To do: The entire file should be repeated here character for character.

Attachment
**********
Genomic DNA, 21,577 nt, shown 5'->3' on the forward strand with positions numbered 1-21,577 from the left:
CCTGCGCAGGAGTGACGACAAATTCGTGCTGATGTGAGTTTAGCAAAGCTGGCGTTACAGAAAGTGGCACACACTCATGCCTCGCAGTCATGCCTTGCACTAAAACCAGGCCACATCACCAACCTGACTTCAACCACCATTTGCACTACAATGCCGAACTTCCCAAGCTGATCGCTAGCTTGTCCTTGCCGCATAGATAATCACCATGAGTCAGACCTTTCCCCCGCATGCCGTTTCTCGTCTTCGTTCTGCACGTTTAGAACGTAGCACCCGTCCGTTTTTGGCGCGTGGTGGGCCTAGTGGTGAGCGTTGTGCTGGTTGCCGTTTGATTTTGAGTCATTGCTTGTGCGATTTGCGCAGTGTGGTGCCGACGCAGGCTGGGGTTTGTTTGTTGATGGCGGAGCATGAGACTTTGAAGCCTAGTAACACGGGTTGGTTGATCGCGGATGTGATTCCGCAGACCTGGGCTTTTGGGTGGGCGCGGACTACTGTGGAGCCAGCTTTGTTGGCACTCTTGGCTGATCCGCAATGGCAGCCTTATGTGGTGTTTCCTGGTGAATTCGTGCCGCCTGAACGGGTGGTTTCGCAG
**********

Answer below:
Genomic DNA, 21,577 nt, shown 5'->3' on the forward strand with positions numbered 1-21,577 from the left:
CCTGCGCAGGAGTGACGACAAATTCGTGCTGATGTGAGTTTAGCAAAGCTGGCGTTACAGAAAGTGGCACACACTCATGCCTCGCAGTCATGCCTTGCACTAAAACCAGGCCACATCACCAACCTGACTTCAACCACCATTTGCACTACAATGCCGAACTTCCCAAGCTGATCGCTAGCTTGTCCTTGCCGCATAGATAATCACCATGAGTCAGACCTTTCCCCCGCATGCCGTTTCTCGTCTTCGTTCTGCACGTTTAGAACGTAGCACCCGTCCGTTTTTGGCGCGTGGTGGGCCTAGTGGTGAGCGTTGTGCTGGTTGCCGTTTGATTTTGAGTCATTGCTTGTGCGATTTGCGCAGTGTGGTGCCGACGCAGGCTGGGGTTTGTTTGTTGATGGCGGAGCATGAGACTTTGAAGCCTAGTAACACGGGTTGGTTGATCGCGGATGTGATTCCGCAGACCTGGGCTTTTGGGTGGGCGCGGACTACTGTGGAGCCAGCTTTGTTGGCACTCTTGGCTGATCCGCAATGGCAGCCTTATGTGGTGTTTCCTGGTGAATTCGTGCCGCCTGAACGGGTGGTTTCGCAG